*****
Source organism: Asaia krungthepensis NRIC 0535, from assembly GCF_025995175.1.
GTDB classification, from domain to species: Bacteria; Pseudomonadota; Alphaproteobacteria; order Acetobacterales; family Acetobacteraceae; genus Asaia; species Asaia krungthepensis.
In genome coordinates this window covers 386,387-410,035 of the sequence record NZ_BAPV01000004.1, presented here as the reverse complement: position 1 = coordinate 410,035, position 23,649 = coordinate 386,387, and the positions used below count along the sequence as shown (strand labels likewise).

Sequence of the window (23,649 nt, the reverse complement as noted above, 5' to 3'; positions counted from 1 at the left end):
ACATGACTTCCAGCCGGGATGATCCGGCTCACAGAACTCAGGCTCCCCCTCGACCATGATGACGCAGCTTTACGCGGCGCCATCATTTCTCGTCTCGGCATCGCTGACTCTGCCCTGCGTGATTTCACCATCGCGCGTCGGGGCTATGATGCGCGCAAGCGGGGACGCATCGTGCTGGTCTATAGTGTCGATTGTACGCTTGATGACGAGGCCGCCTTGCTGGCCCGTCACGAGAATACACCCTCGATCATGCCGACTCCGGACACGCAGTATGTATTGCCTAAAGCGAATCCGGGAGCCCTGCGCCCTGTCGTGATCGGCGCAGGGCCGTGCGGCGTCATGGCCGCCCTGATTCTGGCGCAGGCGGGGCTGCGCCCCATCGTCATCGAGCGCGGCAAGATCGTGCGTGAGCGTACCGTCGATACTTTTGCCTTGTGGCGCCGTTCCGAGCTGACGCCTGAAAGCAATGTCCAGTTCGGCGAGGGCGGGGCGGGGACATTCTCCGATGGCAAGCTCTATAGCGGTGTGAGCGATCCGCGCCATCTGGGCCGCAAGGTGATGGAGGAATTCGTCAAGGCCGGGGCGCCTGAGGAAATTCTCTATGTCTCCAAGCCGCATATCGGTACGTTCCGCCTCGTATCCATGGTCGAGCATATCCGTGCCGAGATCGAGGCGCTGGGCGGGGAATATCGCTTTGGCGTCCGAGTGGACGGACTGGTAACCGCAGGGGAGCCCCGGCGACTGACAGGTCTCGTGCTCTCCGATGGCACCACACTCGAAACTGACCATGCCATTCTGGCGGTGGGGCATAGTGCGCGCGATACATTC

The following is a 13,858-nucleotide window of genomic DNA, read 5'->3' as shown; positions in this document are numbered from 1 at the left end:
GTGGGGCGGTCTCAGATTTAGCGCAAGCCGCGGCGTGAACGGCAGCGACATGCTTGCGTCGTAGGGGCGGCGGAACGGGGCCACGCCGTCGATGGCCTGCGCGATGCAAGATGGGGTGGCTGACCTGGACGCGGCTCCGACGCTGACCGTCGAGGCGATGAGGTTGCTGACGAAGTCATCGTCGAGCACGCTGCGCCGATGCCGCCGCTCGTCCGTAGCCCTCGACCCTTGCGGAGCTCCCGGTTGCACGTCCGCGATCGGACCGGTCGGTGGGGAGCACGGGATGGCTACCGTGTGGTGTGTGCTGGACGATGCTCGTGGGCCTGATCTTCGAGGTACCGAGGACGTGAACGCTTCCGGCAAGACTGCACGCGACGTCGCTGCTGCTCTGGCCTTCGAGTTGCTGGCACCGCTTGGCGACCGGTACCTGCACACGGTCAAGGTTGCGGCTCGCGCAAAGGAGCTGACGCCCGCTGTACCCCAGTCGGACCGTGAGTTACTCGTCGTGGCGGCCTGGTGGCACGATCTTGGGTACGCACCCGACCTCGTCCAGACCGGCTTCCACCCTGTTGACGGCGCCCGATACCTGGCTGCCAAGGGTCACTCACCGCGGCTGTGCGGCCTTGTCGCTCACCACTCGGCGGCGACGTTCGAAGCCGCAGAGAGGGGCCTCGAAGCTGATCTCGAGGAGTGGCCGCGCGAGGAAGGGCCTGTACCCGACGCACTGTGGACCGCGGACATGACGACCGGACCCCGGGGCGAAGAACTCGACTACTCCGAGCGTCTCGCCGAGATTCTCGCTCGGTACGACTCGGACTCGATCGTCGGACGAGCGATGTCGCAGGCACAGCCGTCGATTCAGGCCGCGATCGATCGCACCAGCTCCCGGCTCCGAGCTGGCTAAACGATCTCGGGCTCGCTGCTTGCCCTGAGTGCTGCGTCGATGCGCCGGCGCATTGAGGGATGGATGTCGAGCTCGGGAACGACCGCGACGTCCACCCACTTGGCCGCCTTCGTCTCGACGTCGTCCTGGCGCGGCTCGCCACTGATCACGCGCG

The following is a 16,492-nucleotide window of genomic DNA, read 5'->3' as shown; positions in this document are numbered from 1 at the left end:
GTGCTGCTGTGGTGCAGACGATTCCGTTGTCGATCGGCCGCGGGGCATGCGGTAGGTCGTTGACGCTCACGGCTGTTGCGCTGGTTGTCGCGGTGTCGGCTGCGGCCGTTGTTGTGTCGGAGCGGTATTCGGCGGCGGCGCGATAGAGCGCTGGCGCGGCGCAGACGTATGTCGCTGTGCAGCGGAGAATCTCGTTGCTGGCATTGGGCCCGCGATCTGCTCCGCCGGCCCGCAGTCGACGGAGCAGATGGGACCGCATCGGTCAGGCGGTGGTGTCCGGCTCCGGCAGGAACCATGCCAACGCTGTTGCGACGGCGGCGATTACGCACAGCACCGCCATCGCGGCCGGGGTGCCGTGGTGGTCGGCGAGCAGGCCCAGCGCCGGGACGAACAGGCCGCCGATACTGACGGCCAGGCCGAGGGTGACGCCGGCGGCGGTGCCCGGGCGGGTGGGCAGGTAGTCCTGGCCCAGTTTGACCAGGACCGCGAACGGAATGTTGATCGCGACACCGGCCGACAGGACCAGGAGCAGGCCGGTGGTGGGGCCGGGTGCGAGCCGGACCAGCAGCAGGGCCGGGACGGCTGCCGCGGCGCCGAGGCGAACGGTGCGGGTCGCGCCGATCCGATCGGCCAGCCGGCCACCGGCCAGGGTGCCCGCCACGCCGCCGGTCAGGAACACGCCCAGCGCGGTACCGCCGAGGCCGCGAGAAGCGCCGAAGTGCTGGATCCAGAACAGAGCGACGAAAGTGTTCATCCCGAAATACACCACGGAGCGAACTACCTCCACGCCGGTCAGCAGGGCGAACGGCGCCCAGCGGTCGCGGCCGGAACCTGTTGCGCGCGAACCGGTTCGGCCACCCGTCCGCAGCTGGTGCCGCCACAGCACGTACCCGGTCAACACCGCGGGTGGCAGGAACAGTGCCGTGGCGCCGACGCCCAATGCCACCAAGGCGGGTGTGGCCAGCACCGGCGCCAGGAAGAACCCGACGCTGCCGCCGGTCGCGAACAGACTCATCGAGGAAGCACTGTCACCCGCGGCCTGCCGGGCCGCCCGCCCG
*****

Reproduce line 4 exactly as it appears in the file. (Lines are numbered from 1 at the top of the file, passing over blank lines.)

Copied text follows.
Sequence of the window (23,649 nt, the reverse complement as noted above, 5' to 3'; positions counted from 1 at the left end):